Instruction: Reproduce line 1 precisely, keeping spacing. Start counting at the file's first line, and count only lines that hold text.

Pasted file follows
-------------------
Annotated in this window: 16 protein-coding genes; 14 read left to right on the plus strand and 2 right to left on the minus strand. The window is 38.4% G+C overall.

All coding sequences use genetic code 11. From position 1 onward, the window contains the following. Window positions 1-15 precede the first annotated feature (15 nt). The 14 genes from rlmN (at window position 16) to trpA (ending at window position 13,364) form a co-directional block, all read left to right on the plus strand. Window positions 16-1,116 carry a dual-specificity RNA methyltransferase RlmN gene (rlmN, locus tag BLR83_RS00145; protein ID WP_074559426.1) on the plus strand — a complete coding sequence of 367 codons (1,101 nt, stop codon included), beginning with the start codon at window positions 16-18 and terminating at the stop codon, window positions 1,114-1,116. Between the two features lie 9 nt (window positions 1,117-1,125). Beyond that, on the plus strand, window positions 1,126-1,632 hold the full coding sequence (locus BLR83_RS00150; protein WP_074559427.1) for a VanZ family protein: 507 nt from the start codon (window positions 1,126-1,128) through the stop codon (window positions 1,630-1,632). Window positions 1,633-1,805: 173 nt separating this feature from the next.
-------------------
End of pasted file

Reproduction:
Annotated in this window: 16 protein-coding genes; 14 read left to right on the plus strand and 2 right to left on the minus strand. The window is 38.4% G+C overall.